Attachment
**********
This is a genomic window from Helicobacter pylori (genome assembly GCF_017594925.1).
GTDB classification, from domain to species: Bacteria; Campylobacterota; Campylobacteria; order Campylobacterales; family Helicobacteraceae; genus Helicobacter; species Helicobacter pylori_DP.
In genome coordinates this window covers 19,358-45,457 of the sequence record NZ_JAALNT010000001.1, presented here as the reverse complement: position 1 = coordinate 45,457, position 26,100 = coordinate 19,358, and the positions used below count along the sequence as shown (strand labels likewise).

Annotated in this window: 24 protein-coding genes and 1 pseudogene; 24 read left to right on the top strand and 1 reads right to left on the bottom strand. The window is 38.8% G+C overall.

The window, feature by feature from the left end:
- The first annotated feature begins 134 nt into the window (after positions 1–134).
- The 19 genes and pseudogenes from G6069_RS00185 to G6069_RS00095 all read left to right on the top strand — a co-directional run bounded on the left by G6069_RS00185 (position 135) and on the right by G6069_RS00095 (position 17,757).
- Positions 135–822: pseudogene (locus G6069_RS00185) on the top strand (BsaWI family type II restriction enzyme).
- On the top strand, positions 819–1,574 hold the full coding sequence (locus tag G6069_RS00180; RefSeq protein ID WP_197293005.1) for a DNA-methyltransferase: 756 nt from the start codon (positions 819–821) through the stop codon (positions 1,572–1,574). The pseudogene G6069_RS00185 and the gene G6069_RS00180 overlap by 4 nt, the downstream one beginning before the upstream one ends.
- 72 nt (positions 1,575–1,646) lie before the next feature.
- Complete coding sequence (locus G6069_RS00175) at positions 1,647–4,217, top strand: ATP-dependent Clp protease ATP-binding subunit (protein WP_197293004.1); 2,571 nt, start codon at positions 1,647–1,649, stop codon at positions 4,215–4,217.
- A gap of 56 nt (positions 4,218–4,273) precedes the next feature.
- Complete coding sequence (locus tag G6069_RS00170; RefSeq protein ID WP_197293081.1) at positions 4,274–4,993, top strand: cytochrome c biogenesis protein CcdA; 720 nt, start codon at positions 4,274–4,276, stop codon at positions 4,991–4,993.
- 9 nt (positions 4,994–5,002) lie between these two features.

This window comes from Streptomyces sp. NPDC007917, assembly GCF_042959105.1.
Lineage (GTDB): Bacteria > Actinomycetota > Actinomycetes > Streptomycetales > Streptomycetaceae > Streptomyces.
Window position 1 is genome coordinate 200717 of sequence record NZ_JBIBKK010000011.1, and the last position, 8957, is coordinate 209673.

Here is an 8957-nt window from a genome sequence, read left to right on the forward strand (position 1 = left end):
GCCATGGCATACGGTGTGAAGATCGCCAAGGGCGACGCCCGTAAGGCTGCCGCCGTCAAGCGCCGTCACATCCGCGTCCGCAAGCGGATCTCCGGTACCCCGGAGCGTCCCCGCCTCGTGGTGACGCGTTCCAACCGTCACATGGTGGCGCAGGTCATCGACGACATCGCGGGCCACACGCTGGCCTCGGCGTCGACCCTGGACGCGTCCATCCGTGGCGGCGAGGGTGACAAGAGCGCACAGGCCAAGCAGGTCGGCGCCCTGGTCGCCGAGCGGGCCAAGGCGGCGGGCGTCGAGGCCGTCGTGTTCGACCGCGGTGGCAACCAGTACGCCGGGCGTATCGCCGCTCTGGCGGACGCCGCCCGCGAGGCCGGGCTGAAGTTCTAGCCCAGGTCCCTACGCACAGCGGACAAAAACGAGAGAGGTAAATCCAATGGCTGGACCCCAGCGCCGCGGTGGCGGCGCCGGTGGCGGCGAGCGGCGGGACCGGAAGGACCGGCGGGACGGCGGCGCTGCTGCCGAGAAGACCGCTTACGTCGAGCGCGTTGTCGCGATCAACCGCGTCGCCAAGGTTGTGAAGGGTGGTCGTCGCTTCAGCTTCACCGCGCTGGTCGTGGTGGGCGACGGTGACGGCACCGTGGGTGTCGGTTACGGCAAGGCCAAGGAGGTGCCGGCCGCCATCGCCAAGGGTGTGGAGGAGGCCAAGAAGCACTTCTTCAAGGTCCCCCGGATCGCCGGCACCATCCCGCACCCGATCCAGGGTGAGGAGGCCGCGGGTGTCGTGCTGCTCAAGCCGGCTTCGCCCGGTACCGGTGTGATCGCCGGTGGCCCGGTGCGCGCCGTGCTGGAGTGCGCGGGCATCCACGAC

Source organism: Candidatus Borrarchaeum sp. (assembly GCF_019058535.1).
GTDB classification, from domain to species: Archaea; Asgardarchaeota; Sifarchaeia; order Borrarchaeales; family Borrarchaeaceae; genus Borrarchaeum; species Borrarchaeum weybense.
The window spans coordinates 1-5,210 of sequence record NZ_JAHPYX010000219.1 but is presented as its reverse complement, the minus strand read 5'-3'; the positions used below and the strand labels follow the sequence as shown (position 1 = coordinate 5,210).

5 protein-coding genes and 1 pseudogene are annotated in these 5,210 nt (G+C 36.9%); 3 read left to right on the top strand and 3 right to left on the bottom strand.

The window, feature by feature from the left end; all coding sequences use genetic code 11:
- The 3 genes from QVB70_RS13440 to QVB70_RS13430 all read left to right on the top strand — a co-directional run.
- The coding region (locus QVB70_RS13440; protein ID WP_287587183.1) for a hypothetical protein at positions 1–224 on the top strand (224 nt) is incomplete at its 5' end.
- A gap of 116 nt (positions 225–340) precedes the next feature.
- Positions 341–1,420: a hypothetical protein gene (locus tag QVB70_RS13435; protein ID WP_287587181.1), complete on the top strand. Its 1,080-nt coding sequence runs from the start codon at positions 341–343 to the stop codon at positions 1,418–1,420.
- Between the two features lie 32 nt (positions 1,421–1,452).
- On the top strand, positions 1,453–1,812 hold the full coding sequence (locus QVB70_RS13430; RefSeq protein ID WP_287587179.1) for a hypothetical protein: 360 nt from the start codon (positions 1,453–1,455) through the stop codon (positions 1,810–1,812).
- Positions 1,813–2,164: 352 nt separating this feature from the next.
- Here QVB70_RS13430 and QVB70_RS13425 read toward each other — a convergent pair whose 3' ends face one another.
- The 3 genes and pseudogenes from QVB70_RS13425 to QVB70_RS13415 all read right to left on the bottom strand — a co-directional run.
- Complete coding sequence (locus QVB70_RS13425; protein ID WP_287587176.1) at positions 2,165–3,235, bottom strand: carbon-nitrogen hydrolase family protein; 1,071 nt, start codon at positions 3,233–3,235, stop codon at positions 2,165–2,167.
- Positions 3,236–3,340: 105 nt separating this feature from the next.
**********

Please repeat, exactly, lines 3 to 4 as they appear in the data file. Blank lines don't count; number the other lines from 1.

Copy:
In genome coordinates this window covers 19,358-45,457 of the sequence record NZ_JAALNT010000001.1, presented here as the reverse complement: position 1 = coordinate 45,457, position 26,100 = coordinate 19,358, and the positions used below count along the sequence as shown (strand labels likewise).

Annotated in this window: 24 protein-coding genes and 1 pseudogene; 24 read left to right on the top strand and 1 reads right to left on the bottom strand. The window is 38.8% G+C overall.